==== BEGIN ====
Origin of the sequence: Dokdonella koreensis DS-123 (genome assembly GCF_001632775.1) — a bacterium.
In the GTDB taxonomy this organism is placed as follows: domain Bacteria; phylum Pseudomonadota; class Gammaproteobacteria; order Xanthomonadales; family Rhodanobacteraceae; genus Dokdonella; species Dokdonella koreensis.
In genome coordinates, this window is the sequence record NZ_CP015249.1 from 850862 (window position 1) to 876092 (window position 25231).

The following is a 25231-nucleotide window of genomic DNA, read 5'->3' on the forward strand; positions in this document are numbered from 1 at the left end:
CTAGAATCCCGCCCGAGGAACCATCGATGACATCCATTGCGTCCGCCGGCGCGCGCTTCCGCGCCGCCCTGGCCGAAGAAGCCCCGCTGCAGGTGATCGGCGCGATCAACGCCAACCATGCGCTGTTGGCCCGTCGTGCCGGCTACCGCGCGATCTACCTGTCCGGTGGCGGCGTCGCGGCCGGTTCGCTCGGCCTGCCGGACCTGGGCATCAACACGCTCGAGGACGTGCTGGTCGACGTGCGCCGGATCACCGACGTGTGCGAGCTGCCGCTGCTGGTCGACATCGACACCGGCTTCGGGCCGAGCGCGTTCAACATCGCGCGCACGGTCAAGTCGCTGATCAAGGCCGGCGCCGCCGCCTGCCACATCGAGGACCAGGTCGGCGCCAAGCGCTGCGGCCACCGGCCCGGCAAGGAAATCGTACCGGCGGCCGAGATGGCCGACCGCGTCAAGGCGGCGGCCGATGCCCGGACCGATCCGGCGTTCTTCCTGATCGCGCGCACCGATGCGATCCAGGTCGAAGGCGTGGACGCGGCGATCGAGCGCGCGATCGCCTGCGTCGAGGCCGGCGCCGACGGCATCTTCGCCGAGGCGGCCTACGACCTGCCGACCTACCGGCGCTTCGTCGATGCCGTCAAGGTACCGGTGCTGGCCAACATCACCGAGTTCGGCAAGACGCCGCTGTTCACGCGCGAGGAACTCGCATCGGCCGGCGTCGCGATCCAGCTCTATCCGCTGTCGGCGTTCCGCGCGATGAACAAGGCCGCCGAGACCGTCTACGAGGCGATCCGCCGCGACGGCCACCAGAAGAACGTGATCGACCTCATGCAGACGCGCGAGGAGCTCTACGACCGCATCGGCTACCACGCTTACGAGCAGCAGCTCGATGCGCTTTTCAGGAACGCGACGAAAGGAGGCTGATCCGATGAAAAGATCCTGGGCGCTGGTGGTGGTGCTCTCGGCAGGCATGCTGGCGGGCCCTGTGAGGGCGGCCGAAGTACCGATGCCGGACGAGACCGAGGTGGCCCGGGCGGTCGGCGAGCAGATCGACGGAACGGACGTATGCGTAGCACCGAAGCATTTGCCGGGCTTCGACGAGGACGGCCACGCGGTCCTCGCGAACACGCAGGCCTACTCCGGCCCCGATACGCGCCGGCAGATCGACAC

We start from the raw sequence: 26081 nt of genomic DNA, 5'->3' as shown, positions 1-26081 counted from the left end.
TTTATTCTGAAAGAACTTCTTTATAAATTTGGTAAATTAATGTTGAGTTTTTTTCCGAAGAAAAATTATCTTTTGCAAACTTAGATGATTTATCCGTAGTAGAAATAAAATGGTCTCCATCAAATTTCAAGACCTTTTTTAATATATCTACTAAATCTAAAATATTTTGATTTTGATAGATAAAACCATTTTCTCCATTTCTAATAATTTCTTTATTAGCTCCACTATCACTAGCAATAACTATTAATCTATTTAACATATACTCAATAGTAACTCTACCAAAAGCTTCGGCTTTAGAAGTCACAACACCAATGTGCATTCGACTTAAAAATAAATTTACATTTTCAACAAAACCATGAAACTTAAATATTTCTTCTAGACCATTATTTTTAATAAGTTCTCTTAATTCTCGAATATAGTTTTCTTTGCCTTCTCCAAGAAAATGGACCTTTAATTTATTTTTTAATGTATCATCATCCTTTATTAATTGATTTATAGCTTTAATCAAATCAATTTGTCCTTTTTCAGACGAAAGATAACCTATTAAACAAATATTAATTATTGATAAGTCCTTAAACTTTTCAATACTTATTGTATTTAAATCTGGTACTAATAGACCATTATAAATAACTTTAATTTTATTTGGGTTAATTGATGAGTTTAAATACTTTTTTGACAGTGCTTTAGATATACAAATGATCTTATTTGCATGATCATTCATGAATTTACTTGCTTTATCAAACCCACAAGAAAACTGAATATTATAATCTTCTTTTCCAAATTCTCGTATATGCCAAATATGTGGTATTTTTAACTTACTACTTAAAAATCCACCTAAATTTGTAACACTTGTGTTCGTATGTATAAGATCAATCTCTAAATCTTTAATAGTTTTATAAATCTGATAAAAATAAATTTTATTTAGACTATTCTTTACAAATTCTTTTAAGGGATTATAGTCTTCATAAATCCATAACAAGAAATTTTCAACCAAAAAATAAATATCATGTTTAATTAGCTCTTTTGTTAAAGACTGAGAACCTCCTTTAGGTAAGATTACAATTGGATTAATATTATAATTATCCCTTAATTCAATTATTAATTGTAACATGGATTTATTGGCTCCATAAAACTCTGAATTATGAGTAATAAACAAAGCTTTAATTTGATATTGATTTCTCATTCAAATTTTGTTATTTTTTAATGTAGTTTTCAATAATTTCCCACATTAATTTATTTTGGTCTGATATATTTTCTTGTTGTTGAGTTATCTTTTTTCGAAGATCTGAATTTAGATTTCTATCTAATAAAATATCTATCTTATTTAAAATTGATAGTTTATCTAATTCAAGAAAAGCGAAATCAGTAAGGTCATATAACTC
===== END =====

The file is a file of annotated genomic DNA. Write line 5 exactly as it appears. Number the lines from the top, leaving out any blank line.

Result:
CTAGAATCCCGCCCGAGGAACCATCGATGACATCCATTGCGTCCGCCGGCGCGCGCTTCCGCGCCGCCCTGGCCGAAGAAGCCCCGCTGCAGGTGATCGGCGCGATCAACGCCAACCATGCGCTGTTGGCCCGTCGTGCCGGCTACCGCGCGATCTACCTGTCCGGTGGCGGCGTCGCGGCCGGTTCGCTCGGCCTGCCGGACCTGGGCATCAACACGCTCGAGGACGTGCTGGTCGACGTGCGCCGGATCACCGACGTGTGCGAGCTGCCGCTGCTGGTCGACATCGACACCGGCTTCGGGCCGAGCGCGTTCAACATCGCGCGCACGGTCAAGTCGCTGATCAAGGCCGGCGCCGCCGCCTGCCACATCGAGGACCAGGTCGGCGCCAAGCGCTGCGGCCACCGGCCCGGCAAGGAAATCGTACCGGCGGCCGAGATGGCCGACCGCGTCAAGGCGGCGGCCGATGCCCGGACCGATCCGGCGTTCTTCCTGATCGCGCGCACCGATGCGATCCAGGTCGAAGGCGTGGACGCGGCGATCGAGCGCGCGATCGCCTGCGTCGAGGCCGGCGCCGACGGCATCTTCGCCGAGGCGGCCTACGACCTGCCGACCTACCGGCGCTTCGTCGATGCCGTCAAGGTACCGGTGCTGGCCAACATCACCGAGTTCGGCAAGACGCCGCTGTTCACGCGCGAGGAACTCGCATCGGCCGGCGTCGCGATCCAGCTCTATCCGCTGTCGGCGTTCCGCGCGATGAACAAGGCCGCCGAGACCGTCTACGAGGCGATCCGCCGCGACGGCCACCAGAAGAACGTGATCGACCTCATGCAGACGCGCGAGGAGCTCTACGACCGCATCGGCTACCACGCTTACGAGCAGCAGCTCGATGCGCTTTTCAGGAACGCGACGAAAGGAGGCTGATCCGATGAAAAGATCCTGGGCGCTGGTGGTGGTGCTCTCGGCAGGCATGCTGGCGGGCCCTGTGAGGGCGGCCGAAGTACCGATGCCGGACGAGACCGAGGTGGCCCGGGCGGTCGGCGAGCAGATCGACGGAACGGACGTATGCGTAGCACCGAAGCATTTGCCGGGCTTCGACGAGGACGGCCACGCGGTCCTCGCGAACACGCAGGCCTACTCCGGCCCCGATACGCGCCGGCAGATCGACAC